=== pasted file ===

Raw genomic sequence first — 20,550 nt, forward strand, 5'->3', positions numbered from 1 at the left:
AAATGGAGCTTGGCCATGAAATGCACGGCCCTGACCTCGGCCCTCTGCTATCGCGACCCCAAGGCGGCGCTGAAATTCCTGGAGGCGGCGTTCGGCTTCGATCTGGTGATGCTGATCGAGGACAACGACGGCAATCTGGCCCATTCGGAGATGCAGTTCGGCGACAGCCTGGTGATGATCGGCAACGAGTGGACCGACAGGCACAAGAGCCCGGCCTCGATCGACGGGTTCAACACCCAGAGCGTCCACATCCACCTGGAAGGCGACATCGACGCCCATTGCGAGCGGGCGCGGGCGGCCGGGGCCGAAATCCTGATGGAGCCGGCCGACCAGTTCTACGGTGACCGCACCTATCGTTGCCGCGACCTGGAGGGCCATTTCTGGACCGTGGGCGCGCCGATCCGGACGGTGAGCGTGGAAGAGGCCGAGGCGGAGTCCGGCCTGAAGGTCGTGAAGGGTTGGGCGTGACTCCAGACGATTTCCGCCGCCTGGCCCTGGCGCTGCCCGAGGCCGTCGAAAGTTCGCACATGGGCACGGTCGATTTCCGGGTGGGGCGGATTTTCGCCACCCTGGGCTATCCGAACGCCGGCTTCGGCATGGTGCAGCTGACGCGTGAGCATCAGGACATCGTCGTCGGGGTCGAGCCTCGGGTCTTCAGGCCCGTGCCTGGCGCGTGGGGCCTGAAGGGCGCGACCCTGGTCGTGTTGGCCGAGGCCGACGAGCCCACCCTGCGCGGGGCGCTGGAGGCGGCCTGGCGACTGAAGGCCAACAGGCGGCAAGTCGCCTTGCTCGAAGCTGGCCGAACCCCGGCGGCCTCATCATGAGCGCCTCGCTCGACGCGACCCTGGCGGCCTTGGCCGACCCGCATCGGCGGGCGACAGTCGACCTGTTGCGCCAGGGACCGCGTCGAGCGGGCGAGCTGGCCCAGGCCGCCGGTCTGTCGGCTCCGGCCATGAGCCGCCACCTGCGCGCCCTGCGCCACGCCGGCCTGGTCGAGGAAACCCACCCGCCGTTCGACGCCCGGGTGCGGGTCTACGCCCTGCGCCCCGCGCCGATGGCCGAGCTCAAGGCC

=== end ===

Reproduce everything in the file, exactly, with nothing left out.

Raw genomic sequence first — 20,550 nt, forward strand, 5'->3', positions numbered from 1 at the left:
AAATGGAGCTTGGCCATGAAATGCACGGCCCTGACCTCGGCCCTCTGCTATCGCGACCCCAAGGCGGCGCTGAAATTCCTGGAGGCGGCGTTCGGCTTCGATCTGGTGATGCTGATCGAGGACAACGACGGCAATCTGGCCCATTCGGAGATGCAGTTCGGCGACAGCCTGGTGATGATCGGCAACGAGTGGACCGACAGGCACAAGAGCCCGGCCTCGATCGACGGGTTCAACACCCAGAGCGTCCACATCCACCTGGAAGGCGACATCGACGCCCATTGCGAGCGGGCGCGGGCGGCCGGGGCCGAAATCCTGATGGAGCCGGCCGACCAGTTCTACGGTGACCGCACCTATCGTTGCCGCGACCTGGAGGGCCATTTCTGGACCGTGGGCGCGCCGATCCGGACGGTGAGCGTGGAAGAGGCCGAGGCGGAGTCCGGCCTGAAGGTCGTGAAGGGTTGGGCGTGACTCCAGACGATTTCCGCCGCCTGGCCCTGGCGCTGCCCGAGGCCGTCGAAAGTTCGCACATGGGCACGGTCGATTTCCGGGTGGGGCGGATTTTCGCCACCCTGGGCTATCCGAACGCCGGCTTCGGCATGGTGCAGCTGACGCGTGAGCATCAGGACATCGTCGTCGGGGTCGAGCCTCGGGTCTTCAGGCCCGTGCCTGGCGCGTGGGGCCTGAAGGGCGCGACCCTGGTCGTGTTGGCCGAGGCCGACGAGCCCACCCTGCGCGGGGCGCTGGAGGCGGCCTGGCGACTGAAGGCCAACAGGCGGCAAGTCGCCTTGCTCGAAGCTGGCCGAACCCCGGCGGCCTCATCATGAGCGCCTCGCTCGACGCGACCCTGGCGGCCTTGGCCGACCCGCATCGGCGGGCGACAGTCGACCTGTTGCGCCAGGGACCGCGTCGAGCGGGCGAGCTGGCCCAGGCCGCCGGTCTGTCGGCTCCGGCCATGAGCCGCCACCTGCGCGCCCTGCGCCACGCCGGCCTGGTCGAGGAAACCCACCCGCCGTTCGACGCCCGGGTGCGGGTCTACGCCCTGCGCCCCGCGCCGATGGCCGAGCTCAAGGCC